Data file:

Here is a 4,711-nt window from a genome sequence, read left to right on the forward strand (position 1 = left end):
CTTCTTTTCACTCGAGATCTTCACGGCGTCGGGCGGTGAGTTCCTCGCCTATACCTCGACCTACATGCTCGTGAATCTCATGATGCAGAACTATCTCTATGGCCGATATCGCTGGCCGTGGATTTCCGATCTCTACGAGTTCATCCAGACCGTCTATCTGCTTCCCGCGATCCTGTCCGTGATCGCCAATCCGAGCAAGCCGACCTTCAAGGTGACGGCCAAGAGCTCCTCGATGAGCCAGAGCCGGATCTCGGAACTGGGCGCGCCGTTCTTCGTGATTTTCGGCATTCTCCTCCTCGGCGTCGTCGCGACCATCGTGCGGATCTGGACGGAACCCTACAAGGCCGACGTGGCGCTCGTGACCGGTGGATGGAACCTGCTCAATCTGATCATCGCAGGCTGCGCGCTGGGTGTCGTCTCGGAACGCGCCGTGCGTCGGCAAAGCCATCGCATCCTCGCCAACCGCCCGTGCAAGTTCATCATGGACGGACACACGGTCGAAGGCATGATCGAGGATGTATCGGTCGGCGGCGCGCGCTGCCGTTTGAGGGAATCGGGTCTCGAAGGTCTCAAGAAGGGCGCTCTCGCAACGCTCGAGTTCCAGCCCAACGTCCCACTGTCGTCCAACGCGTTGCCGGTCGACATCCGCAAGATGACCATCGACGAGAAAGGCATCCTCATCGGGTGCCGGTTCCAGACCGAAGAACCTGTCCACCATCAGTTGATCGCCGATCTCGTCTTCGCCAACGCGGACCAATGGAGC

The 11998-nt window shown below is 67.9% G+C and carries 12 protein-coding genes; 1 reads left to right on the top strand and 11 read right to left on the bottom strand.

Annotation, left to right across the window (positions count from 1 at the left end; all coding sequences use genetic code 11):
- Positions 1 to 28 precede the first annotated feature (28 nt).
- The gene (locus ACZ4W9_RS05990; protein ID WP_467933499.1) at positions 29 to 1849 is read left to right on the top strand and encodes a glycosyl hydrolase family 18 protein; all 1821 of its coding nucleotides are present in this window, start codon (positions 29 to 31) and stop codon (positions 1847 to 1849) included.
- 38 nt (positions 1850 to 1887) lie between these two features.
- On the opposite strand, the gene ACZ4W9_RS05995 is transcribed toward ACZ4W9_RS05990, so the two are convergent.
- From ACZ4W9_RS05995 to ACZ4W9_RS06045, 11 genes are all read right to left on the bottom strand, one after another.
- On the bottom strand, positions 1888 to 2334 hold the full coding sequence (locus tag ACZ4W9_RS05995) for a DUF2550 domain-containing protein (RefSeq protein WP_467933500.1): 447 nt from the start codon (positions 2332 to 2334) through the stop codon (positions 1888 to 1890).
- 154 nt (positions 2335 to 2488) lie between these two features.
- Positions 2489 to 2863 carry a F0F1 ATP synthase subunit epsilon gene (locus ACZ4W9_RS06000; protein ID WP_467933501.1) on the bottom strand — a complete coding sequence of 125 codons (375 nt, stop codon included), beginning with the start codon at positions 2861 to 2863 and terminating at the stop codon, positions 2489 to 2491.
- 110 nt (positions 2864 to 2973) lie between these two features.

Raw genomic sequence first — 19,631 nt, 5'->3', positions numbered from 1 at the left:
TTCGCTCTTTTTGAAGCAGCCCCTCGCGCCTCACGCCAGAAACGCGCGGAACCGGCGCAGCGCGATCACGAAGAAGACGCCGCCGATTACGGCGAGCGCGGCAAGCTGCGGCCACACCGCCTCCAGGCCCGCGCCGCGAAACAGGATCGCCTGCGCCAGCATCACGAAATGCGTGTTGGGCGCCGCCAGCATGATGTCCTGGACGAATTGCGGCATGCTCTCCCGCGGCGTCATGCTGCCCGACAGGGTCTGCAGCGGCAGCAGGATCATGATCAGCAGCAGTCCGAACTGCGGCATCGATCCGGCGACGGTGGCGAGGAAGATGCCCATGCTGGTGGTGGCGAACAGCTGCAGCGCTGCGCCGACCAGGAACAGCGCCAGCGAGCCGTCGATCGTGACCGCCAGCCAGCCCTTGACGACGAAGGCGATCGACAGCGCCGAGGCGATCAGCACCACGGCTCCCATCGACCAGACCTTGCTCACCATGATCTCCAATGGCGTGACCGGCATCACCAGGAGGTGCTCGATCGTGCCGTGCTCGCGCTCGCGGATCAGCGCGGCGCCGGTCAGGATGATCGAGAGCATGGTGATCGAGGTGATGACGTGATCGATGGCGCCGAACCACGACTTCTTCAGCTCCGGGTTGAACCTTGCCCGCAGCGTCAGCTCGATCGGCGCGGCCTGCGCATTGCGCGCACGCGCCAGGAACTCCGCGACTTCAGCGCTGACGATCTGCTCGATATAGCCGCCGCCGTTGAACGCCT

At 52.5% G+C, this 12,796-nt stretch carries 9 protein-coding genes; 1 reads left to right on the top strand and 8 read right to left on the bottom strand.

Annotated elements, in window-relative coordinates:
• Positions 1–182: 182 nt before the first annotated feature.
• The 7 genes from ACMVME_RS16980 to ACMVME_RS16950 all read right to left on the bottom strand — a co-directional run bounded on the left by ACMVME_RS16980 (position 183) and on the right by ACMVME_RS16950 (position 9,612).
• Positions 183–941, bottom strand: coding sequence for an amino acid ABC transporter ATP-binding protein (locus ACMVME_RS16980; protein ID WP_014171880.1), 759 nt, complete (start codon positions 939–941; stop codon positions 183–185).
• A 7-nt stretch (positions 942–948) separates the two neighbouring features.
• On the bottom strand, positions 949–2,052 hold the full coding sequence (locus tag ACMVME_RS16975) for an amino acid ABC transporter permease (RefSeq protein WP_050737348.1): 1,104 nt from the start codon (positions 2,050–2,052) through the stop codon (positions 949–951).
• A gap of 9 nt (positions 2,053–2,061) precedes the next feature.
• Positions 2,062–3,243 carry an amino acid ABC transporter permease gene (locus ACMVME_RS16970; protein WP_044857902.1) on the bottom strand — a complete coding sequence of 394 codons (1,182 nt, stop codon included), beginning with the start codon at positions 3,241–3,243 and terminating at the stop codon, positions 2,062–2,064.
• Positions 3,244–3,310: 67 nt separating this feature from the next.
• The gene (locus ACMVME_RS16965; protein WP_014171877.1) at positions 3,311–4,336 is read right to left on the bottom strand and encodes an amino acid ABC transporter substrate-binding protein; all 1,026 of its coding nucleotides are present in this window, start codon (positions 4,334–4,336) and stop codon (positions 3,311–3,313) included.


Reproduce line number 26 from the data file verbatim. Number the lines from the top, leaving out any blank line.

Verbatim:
• The gene (locus ACMVME_RS16965; protein WP_014171877.1) at positions 3,311–4,336 is read right to left on the bottom strand and encodes an amino acid ABC transporter substrate-binding protein; all 1,026 of its coding nucleotides are present in this window, start codon (positions 4,334–4,336) and stop codon (positions 3,311–3,313) included.